Divorce petitioners unable to locate their spouse, or whose spouses have fled to escape the divorce action, must use a warning order attorney. The petitioner files an Affidavit for Warning Order Attorney in the court where the divorce petition is filed, supplying the spouse's last known address. The attorney, who must be a member of the state bar and available for this service, is then appointed by the court.
Warning Order Attorney
A warning order attorney must make a good-faith effort to locate and notify the missing spouse. He must prepare a full report of his efforts to locate the missing spouse within 50 days of the appointment. If the spouse is located, the petitioner -- through the warning order attorney -- must carry out service of the divorce summons. Whether or not the spouse is located, the court may proceed with the divorce action after the 50-day period has elapsed.
After the report is filed and it is determined the spouse cannot be located, state law requires publication of the divorce notice. The petitioner files an affidavit confirming the missing spouse cannot be found. The clerk of court then directs publication of notice in a general-circulation newspaper, which must be published in the same county in which the divorce petition was filed.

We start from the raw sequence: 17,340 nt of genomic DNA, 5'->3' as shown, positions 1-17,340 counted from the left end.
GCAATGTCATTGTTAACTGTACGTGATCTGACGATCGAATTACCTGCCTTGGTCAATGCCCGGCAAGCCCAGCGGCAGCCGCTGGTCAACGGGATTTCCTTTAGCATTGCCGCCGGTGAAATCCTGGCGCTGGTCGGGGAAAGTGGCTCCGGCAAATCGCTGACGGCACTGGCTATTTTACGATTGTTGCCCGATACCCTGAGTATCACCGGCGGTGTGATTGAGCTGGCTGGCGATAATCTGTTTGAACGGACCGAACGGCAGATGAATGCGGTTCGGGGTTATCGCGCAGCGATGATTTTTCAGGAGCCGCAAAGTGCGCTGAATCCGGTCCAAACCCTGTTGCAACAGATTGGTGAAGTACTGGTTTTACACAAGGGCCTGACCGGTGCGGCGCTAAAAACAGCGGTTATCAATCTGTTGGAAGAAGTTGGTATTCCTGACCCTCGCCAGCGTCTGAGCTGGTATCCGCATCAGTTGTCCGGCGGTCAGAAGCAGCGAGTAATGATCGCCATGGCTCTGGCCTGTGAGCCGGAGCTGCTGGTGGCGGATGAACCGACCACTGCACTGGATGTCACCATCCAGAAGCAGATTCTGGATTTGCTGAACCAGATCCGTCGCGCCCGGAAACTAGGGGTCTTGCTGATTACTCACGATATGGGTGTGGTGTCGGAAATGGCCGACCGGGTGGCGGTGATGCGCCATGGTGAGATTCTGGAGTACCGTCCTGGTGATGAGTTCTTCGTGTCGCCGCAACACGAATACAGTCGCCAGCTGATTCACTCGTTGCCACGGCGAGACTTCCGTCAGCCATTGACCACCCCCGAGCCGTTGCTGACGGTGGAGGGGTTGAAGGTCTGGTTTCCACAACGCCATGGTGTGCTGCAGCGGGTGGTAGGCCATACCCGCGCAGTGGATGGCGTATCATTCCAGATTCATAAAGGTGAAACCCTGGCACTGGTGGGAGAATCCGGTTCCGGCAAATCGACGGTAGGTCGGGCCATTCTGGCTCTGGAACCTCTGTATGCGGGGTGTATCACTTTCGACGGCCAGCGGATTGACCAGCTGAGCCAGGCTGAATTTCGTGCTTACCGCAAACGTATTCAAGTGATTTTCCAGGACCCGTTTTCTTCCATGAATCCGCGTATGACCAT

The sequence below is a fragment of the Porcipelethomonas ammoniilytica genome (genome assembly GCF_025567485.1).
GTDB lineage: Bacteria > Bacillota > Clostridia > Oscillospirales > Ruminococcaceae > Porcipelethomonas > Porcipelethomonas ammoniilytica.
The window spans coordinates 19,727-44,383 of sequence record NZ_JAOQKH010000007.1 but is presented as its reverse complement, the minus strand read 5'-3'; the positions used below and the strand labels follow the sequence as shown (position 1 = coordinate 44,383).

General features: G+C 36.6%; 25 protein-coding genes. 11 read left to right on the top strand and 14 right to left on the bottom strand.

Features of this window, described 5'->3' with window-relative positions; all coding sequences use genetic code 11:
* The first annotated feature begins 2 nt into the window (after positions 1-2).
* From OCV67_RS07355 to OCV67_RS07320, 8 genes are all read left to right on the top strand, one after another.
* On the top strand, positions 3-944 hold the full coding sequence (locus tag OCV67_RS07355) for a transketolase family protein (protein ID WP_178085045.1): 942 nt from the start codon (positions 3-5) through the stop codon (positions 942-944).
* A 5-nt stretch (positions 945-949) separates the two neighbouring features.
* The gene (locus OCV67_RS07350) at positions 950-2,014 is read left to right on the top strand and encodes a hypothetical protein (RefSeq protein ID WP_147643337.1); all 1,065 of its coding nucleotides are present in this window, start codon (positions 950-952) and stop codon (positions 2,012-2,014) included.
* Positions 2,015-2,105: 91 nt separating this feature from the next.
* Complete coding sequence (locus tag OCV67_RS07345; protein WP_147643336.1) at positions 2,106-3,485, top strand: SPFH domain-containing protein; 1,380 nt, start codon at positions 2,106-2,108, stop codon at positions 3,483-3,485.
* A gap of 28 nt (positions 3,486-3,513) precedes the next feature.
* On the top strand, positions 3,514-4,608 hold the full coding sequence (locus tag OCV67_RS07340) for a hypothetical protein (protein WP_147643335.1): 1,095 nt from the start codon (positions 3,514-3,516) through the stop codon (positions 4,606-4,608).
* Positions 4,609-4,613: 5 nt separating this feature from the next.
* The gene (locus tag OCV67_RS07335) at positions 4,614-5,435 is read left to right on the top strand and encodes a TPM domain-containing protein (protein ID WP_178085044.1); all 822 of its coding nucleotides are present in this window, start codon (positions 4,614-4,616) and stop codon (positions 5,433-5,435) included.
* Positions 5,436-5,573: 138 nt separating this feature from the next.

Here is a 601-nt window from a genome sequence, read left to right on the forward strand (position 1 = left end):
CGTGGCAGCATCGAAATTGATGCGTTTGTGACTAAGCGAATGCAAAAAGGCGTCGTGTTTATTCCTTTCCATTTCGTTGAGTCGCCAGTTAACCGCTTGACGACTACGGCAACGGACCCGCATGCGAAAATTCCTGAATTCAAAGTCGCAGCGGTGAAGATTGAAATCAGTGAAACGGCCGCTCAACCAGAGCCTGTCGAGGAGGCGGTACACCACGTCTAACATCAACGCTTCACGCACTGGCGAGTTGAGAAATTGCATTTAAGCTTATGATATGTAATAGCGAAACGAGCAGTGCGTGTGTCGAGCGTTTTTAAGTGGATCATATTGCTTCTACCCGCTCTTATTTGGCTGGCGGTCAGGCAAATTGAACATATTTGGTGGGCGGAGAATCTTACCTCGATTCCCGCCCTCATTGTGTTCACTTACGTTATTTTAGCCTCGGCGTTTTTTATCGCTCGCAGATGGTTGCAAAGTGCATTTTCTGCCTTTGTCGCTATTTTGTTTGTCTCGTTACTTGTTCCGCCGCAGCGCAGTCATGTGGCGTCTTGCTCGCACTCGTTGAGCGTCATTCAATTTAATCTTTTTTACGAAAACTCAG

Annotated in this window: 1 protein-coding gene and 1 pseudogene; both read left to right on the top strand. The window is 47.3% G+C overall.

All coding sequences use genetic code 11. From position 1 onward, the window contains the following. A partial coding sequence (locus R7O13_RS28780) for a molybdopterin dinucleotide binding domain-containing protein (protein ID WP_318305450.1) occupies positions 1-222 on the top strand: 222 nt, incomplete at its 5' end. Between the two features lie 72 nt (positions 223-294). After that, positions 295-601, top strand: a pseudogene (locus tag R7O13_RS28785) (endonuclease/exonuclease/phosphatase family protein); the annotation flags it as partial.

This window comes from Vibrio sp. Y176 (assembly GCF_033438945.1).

After the warning order attorney files his report with the court and the publication of the divorce notice has run the required length of time, the petitioner may request a hearing for the purpose of finalizing the divorce and granting the marital settlement agreement, either as proposed by the petitioner or as amended by the court. By state law, the court cannot rule on child custody disputes or financial matters in a case where a warning order attorney was used and the respondent does not come forward to answer the petition.